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Houston's Hotel Industry Stabilizing After Post-Harvey Spark

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When Hurricane Harvey stalled over Houston on Aug. 26, 2017, the hotel industry was in a rut. It had posted negative or low demand since early 2015, a few months after oil prices began to slip.

Demand for rooms skyrocketed nearly 48% in the month following the storm, as displaced residents and out-of-town recovery teams like first responders, FEMA agents and insurance adjusters packed into the city’s hotels, STR data shows. 

As the emergency eased, other demand factors have flowed in to keep hotel fundamentals healthy and well above pre-storm levels.

Houston's Hotel Industry Stabilizing After Post-Harvey Spark
Hotel ZaZa Houston

The market recorded double-digital demand for the four months following Harvey. Typically, a post-disaster boost lasts six to eight months, depending on the damage, STR Senior Director Alison Hoyt said.

“The initial boost in demand from the hurricane recovery has absolutely slowed,” Hoyt said. 

But economic revitalization is keeping fundamentals up. Occupancy increased 6.2% in the 12 months leading up to July 2018, and demand is up 9.6% year over year, according to STR.

"These are still very strong demand numbers for the market," Hoyt said.  

Stabilizing The Spark 

The 2014 oil downturn left the hotel industry in pain, as companies began to downsize travel in the face of plummeting prices. At the same time, hotels deliveries were ramping up. Forty-three new hotels were added in 2016 for a 6% increase in overall supply.  

“It was a double whammy,” CBRE Director Jeffrey Binford said. “The demand for hotel rooms was declining; simultaneously, those properties that opened in 2016 were well underway in 2014 and could not be stopped.”

But, even before the storm, Houston’s hotel sector was showing signs of recovery. Economic indicators like the strength of the U.S. and Houston economies, positive employment growth and improving oil production were catalyzing improvement, DPC Hospitality Senior Vice President Christian Abbate said.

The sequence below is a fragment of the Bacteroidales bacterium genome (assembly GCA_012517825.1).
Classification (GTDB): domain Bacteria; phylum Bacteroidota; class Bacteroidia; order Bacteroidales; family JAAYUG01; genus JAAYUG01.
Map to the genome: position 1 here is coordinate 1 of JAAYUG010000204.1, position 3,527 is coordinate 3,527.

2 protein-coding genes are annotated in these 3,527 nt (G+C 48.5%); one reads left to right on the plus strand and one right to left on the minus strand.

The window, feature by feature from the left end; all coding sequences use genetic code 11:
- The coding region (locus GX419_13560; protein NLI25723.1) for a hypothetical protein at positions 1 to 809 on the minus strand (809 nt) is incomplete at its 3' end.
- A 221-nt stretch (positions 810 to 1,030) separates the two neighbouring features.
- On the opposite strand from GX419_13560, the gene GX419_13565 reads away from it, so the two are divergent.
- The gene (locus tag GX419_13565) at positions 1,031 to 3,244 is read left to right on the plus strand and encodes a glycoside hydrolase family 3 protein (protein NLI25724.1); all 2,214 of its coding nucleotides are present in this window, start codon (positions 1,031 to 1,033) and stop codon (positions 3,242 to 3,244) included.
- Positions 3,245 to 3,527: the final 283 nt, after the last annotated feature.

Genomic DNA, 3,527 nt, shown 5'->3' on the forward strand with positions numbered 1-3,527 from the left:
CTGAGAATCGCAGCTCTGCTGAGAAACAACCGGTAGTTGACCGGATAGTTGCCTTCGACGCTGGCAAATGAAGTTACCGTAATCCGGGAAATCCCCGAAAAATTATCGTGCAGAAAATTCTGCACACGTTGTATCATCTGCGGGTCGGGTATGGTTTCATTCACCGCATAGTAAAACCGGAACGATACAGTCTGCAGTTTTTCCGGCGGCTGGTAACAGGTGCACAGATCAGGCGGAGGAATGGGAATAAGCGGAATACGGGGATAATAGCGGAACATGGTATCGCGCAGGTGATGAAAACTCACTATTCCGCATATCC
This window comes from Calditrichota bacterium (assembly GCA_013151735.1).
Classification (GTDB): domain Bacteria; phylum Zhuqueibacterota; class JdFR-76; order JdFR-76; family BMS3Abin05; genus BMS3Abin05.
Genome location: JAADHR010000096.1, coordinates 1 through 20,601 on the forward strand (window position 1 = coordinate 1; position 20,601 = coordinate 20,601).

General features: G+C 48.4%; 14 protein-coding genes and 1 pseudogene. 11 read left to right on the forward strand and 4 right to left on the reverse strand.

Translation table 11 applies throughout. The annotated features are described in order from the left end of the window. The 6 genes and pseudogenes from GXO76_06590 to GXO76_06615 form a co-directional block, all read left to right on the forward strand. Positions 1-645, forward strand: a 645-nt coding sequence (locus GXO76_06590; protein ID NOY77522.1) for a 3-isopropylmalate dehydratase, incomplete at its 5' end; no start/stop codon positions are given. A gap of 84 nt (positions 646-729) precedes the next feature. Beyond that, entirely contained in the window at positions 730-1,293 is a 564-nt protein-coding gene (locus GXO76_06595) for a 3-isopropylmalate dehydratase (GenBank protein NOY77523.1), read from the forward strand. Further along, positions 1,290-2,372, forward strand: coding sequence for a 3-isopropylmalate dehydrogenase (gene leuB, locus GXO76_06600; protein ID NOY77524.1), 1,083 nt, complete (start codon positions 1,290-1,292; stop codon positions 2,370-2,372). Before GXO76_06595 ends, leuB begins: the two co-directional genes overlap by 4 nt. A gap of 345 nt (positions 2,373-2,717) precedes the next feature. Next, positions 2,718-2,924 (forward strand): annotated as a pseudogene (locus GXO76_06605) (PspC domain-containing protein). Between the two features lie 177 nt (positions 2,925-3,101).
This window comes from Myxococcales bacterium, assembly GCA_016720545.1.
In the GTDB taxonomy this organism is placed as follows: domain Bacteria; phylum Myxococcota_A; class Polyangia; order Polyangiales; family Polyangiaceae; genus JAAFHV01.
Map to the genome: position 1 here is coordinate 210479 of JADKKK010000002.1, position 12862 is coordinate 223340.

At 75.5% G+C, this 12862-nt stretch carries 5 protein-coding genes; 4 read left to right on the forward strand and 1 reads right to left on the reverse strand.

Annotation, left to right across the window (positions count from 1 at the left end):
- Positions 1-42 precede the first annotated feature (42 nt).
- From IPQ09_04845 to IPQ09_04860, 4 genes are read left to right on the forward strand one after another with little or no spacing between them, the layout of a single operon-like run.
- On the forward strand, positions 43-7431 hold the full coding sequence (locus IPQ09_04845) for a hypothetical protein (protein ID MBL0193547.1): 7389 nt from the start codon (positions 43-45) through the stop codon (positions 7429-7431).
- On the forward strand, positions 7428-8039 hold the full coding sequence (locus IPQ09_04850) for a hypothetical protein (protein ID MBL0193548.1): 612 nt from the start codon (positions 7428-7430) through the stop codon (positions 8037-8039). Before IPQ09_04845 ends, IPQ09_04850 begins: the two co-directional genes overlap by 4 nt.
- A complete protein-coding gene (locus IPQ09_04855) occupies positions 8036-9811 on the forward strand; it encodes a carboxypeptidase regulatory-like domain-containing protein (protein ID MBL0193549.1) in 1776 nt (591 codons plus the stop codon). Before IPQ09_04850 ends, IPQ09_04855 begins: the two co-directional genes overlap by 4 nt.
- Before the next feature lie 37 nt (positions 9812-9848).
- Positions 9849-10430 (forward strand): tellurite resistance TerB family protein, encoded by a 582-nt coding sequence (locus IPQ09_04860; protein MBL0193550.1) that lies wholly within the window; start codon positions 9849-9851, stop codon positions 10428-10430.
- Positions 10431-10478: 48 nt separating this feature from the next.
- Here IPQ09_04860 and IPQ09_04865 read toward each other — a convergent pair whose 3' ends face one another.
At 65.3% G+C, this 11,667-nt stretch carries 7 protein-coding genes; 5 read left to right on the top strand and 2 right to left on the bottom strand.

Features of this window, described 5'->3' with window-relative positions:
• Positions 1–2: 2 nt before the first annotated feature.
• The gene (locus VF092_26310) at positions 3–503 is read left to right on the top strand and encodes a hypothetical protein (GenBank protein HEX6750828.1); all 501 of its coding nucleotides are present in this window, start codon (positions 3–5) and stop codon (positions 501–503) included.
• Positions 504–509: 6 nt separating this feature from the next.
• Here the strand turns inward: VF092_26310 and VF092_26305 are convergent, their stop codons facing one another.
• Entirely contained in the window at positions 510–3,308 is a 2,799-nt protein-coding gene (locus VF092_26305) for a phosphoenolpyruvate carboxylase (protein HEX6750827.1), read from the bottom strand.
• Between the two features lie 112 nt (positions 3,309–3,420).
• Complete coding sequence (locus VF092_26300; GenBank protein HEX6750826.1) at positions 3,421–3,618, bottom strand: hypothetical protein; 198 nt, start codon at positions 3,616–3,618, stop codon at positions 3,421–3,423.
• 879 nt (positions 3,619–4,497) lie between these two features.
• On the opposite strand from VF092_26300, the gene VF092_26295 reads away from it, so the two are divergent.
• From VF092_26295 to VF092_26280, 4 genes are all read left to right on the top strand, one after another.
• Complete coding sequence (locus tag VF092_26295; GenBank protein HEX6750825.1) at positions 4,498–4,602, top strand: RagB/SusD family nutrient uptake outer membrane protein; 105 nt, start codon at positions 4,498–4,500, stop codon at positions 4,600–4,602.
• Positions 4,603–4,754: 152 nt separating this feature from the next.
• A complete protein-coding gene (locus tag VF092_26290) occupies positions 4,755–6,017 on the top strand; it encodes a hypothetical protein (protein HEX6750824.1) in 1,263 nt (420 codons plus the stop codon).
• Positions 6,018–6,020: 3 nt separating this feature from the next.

At the start of 2017, the hotel sector noted positive demand growth, after nearly two years of negative performance. Houston hosted Super Bowl LI in February 2017, which prompted a demand increase of 4.1% and drove average daily rate up 22% to $136.82, year to date.  

Then, Harvey hit in late August. 

Between Q3 2017 and Q2 2018, Houston hotels calculated 2.4 million Harvey-related bookings generating about $237M in revenues, according to Houston-based hotel consulting firm DPC Hospitality.  

“We do see a positive boost in hotel performance because there wasn’t a considerable impact of the supply,” Hoyt said.  

Hotel construction is still ramping up in Houston, particularly as the city targets more big events like the Super Bowl and the World Cup. More than 5,300 rooms are under construction, 4,634 are in the final planning stages and about 6,000 are in the early planning stages, according to STR data. The deliveries represent a 6% increase to existing supply.

As those properties deliver, hotel fundamentals will drop a bit more. CBRE Hotels’ Americas Research forecasts a 2.3% decrease in revenue per available room by year-end with an estimated decline in occupancy of 2.5% and a 0.2% gain in ADR.

“We will probably get back some of the gains we made last year, but it won’t be an equal swap,” Abbate said.

But experts say Houston hotels will settle out to a new normal above where they were pre-Harvey and continue a strong run.

“There is real growth going on this year,” Abbate said.